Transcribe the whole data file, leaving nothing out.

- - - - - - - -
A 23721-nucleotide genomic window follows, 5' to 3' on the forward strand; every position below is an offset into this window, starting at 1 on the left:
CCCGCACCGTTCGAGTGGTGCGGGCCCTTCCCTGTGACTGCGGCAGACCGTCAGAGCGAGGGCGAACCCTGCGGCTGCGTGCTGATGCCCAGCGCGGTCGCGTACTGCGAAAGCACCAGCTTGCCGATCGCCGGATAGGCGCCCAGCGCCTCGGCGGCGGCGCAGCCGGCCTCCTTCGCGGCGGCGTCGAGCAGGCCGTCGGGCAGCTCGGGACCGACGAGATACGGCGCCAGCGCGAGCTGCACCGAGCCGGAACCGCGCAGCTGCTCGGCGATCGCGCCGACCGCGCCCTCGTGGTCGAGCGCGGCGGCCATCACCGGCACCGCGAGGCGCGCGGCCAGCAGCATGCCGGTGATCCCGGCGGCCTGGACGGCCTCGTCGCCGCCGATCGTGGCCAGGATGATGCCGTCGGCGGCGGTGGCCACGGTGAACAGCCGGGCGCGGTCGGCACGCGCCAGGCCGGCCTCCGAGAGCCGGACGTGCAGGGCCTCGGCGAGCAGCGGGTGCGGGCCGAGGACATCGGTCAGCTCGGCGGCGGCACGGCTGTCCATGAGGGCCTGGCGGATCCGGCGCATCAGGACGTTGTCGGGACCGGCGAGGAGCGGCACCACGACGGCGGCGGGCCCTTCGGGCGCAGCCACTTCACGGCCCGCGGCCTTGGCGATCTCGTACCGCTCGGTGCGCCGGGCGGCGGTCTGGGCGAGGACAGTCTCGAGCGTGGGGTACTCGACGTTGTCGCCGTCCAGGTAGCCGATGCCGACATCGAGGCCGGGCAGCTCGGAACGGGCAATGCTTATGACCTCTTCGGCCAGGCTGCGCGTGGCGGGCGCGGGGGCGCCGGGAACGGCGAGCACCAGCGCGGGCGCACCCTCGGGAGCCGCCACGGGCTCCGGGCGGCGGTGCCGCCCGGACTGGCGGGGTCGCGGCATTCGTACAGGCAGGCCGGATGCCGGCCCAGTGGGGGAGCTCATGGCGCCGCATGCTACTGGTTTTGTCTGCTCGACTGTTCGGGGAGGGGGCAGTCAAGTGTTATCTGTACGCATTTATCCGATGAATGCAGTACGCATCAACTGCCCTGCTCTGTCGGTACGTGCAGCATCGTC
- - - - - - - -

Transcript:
A 23721-nucleotide genomic window follows, 5' to 3' on the forward strand; every position below is an offset into this window, starting at 1 on the left:
CCCGCACCGTTCGAGTGGTGCGGGCCCTTCCCTGTGACTGCGGCAGACCGTCAGAGCGAGGGCGAACCCTGCGGCTGCGTGCTGATGCCCAGCGCGGTCGCGTACTGCGAAAGCACCAGCTTGCCGATCGCCGGATAGGCGCCCAGCGCCTCGGCGGCGGCGCAGCCGGCCTCCTTCGCGGCGGCGTCGAGCAGGCCGTCGGGCAGCTCGGGACCGACGAGATACGGCGCCAGCGCGAGCTGCACCGAGCCGGAACCGCGCAGCTGCTCGGCGATCGCGCCGACCGCGCCCTCGTGGTCGAGCGCGGCGGCCATCACCGGCACCGCGAGGCGCGCGGCCAGCAGCATGCCGGTGATCCCGGCGGCCTGGACGGCCTCGTCGCCGCCGATCGTGGCCAGGATGATGCCGTCGGCGGCGGTGGCCACGGTGAACAGCCGGGCGCGGTCGGCACGCGCCAGGCCGGCCTCCGAGAGCCGGACGTGCAGGGCCTCGGCGAGCAGCGGGTGCGGGCCGAGGACATCGGTCAGCTCGGCGGCGGCACGGCTGTCCATGAGGGCCTGGCGGATCCGGCGCATCAGGACGTTGTCGGGACCGGCGAGGAGCGGCACCACGACGGCGGCGGGCCCTTCGGGCGCAGCCACTTCACGGCCCGCGGCCTTGGCGATCTCGTACCGCTCGGTGCGCCGGGCGGCGGTCTGGGCGAGGACAGTCTCGAGCGTGGGGTACTCGACGTTGTCGCCGTCCAGGTAGCCGATGCCGACATCGAGGCCGGGCAGCTCGGAACGGGCAATGCTTATGACCTCTTCGGCCAGGCTGCGCGTGGCGGGCGCGGGGGCGCCGGGAACGGCGAGCACCAGCGCGGGCGCACCCTCGGGAGCCGCCACGGGCTCCGGGCGGCGGTGCCGCCCGGACTGGCGGGGTCGCGGCATTCGTACAGGCAGGCCGGATGCCGGCCCAGTGGGGGAGCTCATGGCGCCGCATGCTACTGGTTTTGTCTGCTCGACTGTTCGGGGAGGGGGCAGTCAAGTGTTATCTGTACGCATTTATCCGATGAATGCAGTACGCATCAACTGCCCTGCTCTGTCGGTACGTGCAGCATCGTC